I got to show off all the stuff I’ve been working on the last few months to the local Chamber of Commerce members. I wrote NY State Senator James Seward and Assemblyman Clifford Crouch a letter of invitation a few weeks ago and they came! It was a successful event.
Below is a picture of Senator Seward, the Library Director, and I talking about the library. It was especially nice to have him attend as he is an advocate of libraries and serves on the Senate Select Committee on Libraries. From the local paper last year:
“In our rural areas, libraries are truly community centers, serving as the hub for countless activities,” Seward said in a media release. “Along with traditional book lending and research opportunities, our libraries help job seekers who come to use the Internet to search for employment or refresh their resumes.” LINK
Now we just need to get him to support equal marriage rights….
More pictures HERE.
I am becoming increasingly convinced that M. John Harrison’s Ambiente Hotel is the best blog around right now. It is full of succinct, poignant, lyrical writings of both fiction and reflection, the weird and the mundane. He eschews the current curated fashion of Tumblr/Twitter (not a bad fashion, but sometimes tiring) for something with a much different feel and writing style than exists on most blogs. You can’t skim the Ambiente Hotel; it takes time to read and digest. Though not necessarily strung together there is a distinct cumulative effect when given daily careful reading over weeks/months.
And the tools you develop operate only at the scale for which you develop them–though they have just enough sensitivity to alert you, as you push towards each outside edge, to the possiblility of the need for another, yet more subtle, toolset. -m. john harrison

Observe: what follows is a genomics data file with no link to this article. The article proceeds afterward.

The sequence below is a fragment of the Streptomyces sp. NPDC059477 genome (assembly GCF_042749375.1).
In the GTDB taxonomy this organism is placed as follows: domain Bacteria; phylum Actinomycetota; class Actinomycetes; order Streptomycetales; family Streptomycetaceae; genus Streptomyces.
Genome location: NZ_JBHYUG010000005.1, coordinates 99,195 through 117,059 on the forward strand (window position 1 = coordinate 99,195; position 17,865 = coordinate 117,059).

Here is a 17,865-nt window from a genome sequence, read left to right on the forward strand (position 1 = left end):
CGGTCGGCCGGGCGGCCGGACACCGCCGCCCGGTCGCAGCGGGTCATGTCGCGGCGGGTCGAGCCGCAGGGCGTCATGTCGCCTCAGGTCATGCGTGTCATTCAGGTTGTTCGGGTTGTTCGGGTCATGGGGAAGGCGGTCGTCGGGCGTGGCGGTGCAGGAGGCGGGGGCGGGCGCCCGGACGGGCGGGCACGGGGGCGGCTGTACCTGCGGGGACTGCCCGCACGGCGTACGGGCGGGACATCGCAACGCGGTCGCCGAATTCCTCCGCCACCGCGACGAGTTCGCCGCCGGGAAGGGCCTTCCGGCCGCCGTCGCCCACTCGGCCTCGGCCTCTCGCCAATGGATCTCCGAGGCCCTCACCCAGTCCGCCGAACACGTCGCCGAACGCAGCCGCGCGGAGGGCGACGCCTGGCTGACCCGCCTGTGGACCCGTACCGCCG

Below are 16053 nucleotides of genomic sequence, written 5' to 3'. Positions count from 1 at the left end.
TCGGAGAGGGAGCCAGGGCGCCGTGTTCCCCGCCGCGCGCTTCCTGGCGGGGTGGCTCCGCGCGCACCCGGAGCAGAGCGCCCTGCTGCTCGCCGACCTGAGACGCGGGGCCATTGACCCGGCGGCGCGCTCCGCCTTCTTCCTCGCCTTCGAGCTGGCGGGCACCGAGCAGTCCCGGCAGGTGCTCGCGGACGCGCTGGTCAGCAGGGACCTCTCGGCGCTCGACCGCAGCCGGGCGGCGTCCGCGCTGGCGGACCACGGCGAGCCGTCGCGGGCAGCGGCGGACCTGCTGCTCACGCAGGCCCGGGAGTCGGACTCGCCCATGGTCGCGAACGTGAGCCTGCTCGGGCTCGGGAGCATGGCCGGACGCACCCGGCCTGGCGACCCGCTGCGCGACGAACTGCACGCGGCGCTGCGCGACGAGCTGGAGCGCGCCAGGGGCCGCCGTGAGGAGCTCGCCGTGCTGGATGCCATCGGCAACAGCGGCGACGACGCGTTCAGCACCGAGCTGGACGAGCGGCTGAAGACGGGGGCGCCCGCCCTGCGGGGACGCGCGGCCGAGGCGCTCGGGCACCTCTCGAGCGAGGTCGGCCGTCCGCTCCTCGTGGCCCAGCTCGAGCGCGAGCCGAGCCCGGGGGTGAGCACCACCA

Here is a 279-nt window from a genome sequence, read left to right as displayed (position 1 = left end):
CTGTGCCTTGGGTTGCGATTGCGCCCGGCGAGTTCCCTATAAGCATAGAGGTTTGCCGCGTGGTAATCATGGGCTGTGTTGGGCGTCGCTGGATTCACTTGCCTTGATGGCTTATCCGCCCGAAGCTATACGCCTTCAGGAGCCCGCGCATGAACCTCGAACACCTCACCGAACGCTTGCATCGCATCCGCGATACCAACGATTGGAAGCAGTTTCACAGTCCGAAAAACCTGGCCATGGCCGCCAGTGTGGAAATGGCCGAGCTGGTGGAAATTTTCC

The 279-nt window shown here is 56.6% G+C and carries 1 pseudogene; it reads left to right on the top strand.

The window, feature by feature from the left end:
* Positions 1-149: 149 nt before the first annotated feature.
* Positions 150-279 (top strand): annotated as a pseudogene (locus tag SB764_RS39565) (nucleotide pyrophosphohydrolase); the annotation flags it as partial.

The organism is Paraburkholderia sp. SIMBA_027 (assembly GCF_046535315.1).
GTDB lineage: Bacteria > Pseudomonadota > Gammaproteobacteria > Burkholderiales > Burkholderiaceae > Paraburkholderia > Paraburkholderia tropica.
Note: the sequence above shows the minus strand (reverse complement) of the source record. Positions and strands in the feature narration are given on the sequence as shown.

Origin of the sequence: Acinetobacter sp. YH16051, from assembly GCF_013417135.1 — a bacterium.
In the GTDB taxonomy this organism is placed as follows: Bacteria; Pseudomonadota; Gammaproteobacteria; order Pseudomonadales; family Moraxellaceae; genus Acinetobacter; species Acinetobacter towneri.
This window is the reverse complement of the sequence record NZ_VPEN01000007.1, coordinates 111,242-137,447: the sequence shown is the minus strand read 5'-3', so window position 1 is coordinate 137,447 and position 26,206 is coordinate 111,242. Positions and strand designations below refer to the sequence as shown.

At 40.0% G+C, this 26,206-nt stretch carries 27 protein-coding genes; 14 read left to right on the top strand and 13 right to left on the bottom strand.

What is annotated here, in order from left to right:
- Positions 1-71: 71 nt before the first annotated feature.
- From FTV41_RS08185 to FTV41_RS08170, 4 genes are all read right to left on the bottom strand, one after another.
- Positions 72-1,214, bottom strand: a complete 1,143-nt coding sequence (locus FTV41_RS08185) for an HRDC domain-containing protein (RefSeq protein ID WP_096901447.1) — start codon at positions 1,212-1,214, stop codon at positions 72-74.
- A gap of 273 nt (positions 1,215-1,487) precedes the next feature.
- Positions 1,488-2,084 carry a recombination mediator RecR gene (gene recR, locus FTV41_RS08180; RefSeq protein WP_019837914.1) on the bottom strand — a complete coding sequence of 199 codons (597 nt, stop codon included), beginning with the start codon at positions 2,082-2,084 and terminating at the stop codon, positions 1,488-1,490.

I’ve already decided: when Google Reader shuts down, I won’t be finding an alternative for my 500 or so feeds. I’ll create some bookmarks of my favorite places on the Internet but so much of the stuff I filled Reader with over the last 5 or 6 years will not come back around. Google has given me an involuntary reboot of my Internet media consumption, a reboot that I needed but have been reluctant to implement.
This year is looking to be the most wide-open, blue-skied year of my life. Everything is new. I need that in my information consumption too.
I spend a lot of my time teaching basic technology workshops at my library. Many of the participants in these workshops have never had the opportunity to learn about computers or technology. For some, sitting down at one of our laptops may be the first time they have even touched a computer.
In my first workshop I always warn them away from frustration. Think of it, I say, like you’re learning a new language, which in many ways they are. This usually puts them at ease. When learning a new language there is never an expectation that the student start out at a certain level or with a basic understanding. If someone takes a beginning French class, no one is going to judge them for not knowing the meaning of merci. This starts to erase the stigma around technological illiteracy and relaxes the classroom. Things can progress (slowly!) from here.